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Greenhouse gas

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Greenhouse effect schematic showing energy flows between space, the atmosphere, and Earth's surface. Energy exchanges are expressed in watts per square meter (W/m2).

A greenhouse gas (sometimes abbreviated GHG) is a gas in an atmosphere that absorbs and emits radiation within the thermal infrared range. This process is the fundamental cause of the greenhouse effect. The primary greenhouse gases in the Earth's atmosphere are water vapor, carbon dioxide, methane, nitrous oxide, and ozone. In the Solar System, the atmospheres of Venus, Mars, and Titan also contain gases that cause greenhouse effects. Greenhouse gases greatly affect the temperature of the Earth; without them, Earth's surface would average about 33°C colder than the present average of 14 °C (57 °F).

Since the beginning of the Industrial Revolution, the burning of fossil fuels has contributed to a 40% increase in the concentration of carbon dioxide in the atmosphere from 280 ppm to 397 ppm, despite the uptake of a large portion of the emissions by various natural "sinks" involved in the carbon cycle. Anthropogenic carbon dioxide (CO2) emissions (i.e., emissions produced by human activities) come from combustion of carbon based fuels, principally wood, coal, oil, and natural gas.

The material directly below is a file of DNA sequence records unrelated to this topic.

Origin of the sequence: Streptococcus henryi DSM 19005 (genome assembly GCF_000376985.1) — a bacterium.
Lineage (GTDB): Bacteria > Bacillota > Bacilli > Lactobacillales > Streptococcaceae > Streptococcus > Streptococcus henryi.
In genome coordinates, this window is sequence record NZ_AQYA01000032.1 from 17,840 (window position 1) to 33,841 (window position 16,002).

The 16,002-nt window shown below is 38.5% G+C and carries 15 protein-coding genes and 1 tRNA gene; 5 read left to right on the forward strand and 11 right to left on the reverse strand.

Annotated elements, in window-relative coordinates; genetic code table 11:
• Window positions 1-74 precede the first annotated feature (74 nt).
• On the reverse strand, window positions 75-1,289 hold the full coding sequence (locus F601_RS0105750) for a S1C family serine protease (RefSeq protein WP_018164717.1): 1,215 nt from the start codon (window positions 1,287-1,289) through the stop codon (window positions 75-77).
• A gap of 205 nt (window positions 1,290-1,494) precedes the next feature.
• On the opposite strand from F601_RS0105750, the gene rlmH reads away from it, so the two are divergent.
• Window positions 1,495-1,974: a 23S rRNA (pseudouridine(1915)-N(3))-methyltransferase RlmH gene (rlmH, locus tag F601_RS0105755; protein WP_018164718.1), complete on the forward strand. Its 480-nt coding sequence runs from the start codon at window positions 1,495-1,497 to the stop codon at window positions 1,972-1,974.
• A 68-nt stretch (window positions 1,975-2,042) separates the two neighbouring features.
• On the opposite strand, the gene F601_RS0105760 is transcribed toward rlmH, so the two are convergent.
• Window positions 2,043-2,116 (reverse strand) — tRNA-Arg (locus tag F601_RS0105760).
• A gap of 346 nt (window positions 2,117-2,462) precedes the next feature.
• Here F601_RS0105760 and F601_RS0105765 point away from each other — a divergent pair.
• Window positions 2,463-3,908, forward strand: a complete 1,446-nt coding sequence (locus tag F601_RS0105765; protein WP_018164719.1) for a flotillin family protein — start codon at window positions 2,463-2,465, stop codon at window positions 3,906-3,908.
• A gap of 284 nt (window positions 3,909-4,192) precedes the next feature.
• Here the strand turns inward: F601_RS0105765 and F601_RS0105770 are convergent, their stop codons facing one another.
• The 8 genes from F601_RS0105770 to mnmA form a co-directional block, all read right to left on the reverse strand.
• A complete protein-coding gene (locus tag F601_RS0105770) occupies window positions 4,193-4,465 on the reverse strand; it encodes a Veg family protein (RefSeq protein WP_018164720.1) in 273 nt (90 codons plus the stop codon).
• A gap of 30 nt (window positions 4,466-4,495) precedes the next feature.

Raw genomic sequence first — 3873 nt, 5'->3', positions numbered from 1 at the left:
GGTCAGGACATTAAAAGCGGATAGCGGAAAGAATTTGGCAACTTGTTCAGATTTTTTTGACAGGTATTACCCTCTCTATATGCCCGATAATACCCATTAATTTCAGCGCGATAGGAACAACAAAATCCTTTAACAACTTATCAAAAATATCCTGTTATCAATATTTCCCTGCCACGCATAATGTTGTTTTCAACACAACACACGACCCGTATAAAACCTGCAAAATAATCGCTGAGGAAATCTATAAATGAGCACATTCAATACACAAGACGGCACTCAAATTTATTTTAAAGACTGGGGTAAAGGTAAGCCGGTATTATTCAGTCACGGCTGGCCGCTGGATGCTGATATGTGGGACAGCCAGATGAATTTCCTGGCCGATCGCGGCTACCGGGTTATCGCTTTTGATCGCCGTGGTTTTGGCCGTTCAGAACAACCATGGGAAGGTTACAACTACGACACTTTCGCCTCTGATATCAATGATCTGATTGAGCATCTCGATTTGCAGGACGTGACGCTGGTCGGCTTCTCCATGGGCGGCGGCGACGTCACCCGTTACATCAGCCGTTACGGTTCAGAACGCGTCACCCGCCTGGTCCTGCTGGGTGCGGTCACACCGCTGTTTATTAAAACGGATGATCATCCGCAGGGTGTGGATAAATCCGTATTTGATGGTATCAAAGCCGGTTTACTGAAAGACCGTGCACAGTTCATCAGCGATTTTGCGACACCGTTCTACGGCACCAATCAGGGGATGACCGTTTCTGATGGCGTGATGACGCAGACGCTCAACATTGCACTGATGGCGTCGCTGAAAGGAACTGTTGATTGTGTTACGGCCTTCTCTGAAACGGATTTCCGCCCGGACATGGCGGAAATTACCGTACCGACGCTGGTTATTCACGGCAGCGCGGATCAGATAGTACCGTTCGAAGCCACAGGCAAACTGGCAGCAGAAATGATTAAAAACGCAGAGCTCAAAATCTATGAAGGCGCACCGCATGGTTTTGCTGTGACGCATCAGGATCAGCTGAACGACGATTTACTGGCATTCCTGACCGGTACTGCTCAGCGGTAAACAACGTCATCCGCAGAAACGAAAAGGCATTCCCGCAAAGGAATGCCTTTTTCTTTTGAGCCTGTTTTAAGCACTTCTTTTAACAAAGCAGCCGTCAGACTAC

Gases in Earth's atmosphere

Greenhouse gases

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Atmospheric absorption and scattering at different wavelengths of electromagnetic waves. The largest absorption band of carbon dioxide is in the infrared.

Greenhouse gases are those that can absorb and emit infrared radiation, but not radiation in or near the visible spectrum. In order, the most abundant greenhouse gases in Earth's atmosphere are:

Atmospheric concentrations of greenhouse gases are determined by the balance between sources (emissions of the gas from human activities and natural systems) and sinks (the removal of the gas from the atmosphere by conversion to a different chemical compound). The proportion of an emission remaining in the atmosphere after a specified time is the " Airborne fraction" (AF). More precisely, the annual AF is the ratio of the atmospheric increase in a given year to that year’s total emissions. For CO2 the AF over the last 50 years (1956–2006) has been increasing at 0.25 ± 0.21%/year.

Non-greenhouse gases